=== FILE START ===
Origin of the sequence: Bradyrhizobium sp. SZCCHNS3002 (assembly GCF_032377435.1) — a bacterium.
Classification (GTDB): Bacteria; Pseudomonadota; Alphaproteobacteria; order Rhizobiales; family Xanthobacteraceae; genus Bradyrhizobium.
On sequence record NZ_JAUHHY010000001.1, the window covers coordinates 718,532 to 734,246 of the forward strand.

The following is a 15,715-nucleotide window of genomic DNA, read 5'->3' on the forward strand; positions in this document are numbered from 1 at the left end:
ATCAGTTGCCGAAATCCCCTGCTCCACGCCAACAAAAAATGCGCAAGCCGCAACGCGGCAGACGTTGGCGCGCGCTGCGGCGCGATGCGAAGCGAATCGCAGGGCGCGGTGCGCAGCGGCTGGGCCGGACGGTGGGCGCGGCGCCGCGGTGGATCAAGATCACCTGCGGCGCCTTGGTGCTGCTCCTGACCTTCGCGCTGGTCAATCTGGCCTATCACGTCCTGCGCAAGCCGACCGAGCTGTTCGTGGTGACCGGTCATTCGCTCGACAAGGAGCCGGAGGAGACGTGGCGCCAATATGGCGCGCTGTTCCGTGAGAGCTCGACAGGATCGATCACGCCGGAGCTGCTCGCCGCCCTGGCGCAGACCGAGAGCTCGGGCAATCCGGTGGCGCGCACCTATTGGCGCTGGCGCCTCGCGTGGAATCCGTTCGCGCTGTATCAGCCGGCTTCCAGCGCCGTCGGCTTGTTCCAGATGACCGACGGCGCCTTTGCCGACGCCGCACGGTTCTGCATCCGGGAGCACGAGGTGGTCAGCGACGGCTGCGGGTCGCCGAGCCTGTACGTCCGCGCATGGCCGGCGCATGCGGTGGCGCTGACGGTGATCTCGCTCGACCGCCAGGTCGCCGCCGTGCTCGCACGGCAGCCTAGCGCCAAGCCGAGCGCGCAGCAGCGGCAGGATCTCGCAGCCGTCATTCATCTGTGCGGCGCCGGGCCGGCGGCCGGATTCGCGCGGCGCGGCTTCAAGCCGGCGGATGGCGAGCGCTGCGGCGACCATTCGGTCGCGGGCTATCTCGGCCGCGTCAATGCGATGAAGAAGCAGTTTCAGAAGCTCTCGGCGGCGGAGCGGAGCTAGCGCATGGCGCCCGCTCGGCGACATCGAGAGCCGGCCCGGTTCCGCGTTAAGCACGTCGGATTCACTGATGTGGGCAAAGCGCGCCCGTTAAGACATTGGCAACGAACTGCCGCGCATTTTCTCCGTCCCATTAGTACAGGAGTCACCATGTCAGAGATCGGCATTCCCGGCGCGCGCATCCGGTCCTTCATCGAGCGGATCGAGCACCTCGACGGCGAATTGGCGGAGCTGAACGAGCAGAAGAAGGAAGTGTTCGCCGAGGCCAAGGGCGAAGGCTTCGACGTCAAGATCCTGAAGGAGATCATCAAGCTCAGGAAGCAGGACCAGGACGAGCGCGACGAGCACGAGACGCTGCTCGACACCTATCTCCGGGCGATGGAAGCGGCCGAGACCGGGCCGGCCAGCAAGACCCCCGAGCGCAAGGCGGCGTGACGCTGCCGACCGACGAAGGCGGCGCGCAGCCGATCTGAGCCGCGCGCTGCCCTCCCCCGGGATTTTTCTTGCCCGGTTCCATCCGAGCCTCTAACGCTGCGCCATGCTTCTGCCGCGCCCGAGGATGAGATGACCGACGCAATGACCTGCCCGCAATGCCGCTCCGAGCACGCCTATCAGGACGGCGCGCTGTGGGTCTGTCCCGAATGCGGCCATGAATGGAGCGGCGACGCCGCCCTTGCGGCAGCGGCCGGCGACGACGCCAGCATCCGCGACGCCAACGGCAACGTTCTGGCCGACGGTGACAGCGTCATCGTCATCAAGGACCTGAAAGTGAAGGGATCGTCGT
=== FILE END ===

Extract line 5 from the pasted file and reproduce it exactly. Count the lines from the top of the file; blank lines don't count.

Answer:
ATCAGTTGCCGAAATCCCCTGCTCCACGCCAACAAAAAATGCGCAAGCCGCAACGCGGCAGACGTTGGCGCGCGCTGCGGCGCGATGCGAAGCGAATCGCAGGGCGCGGTGCGCAGCGGCTGGGCCGGACGGTGGGCGCGGCGCCGCGGTGGATCAAGATCACCTGCGGCGCCTTGGTGCTGCTCCTGACCTTCGCGCTGGTCAATCTGGCCTATCACGTCCTGCGCAAGCCGACCGAGCTGTTCGTGGTGACCGGTCATTCGCTCGACAAGGAGCCGGAGGAGACGTGGCGCCAATATGGCGCGCTGTTCCGTGAGAGCTCGACAGGATCGATCACGCCGGAGCTGCTCGCCGCCCTGGCGCAGACCGAGAGCTCGGGCAATCCGGTGGCGCGCACCTATTGGCGCTGGCGCCTCGCGTGGAATCCGTTCGCGCTGTATCAGCCGGCTTCCAGCGCCGTCGGCTTGTTCCAGATGACCGACGGCGCCTTTGCCGACGCCGCACGGTTCTGCATCCGGGAGCACGAGGTGGTCAGCGACGGCTGCGGGTCGCCGAGCCTGTACGTCCGCGCATGGCCGGCGCATGCGGTGGCGCTGACGGTGATCTCGCTCGACCGCCAGGTCGCCGCCGTGCTCGCACGGCAGCCTAGCGCCAAGCCGAGCGCGCAGCAGCGGCAGGATCTCGCAGCCGTCATTCATCTGTGCGGCGCCGGGCCGGCGGCCGGATTCGCGCGGCGCGGCTTCAAGCCGGCGGATGGCGAGCGCTGCGGCGACCATTCGGTCGCGGGCTATCTCGGCCGCGTCAATGCGATGAAGAAGCAGTTTCAGAAGCTCTCGGCGGCGGAGCGGAGCTAGCGCATGGCGCCCGCTCGGCGACATCGAGAGCCGGCCCGGTTCCGCGTTAAGCACGTCGGATTCACTGATGTGGGCAAAGCGCGCCCGTTAAGACATTGGCAACGAACTGCCGCGCATTTTCTCCGTCCCATTAGTACAGGAGTCACCATGTCAGAGATCGGCATTCCCGGCGCGCGCATCCGGTCCTTCATCGAGCGGATCGAGCACCTCGACGGCGAATTGGCGGAGCTGAACGAGCAGAAGAAGGAAGTGTTCGCCGAGGCCAAGGGCGAAGGCTTCGACGTCAAGATCCTGAAGGAGATCATCAAGCTCAGGAAGCAGGACCAGGACGAGCGCGACGAGCACGAGACGCTGCTCGACACCTATCTCCGGGCGATGGAAGCGGCCGAGACCGGGCCGGCCAGCAAGACCCCCGAGCGCAAGGCGGCGTGACGCTGCCGACCGACGAAGGCGGCGCGCAGCCGATCTGAGCCGCGCGCTGCCCTCCCCCGGGATTTTTCTTGCCCGGTTCCATCCGAGCCTCTAACGCTGCGCCATGCTTCTGCCGCGCCCGAGGATGAGATGACCGACGCAATGACCTGCCCGCAATGCCGCTCCGAGCACGCCTATCAGGACGGCGCGCTGTGGGTCTGTCCCGAATGCGGCCATGAATGGAGCGGCGACGCCGCCCTTGCGGCAGCGGCCGGCGACGACGCCAGCATCCGCGACGCCAACGGCAACGTTCTGGCCGACGGTGACAGCGTCATCGTCATCAAGGACCTGAAAGTGAAGGGATCGTCGT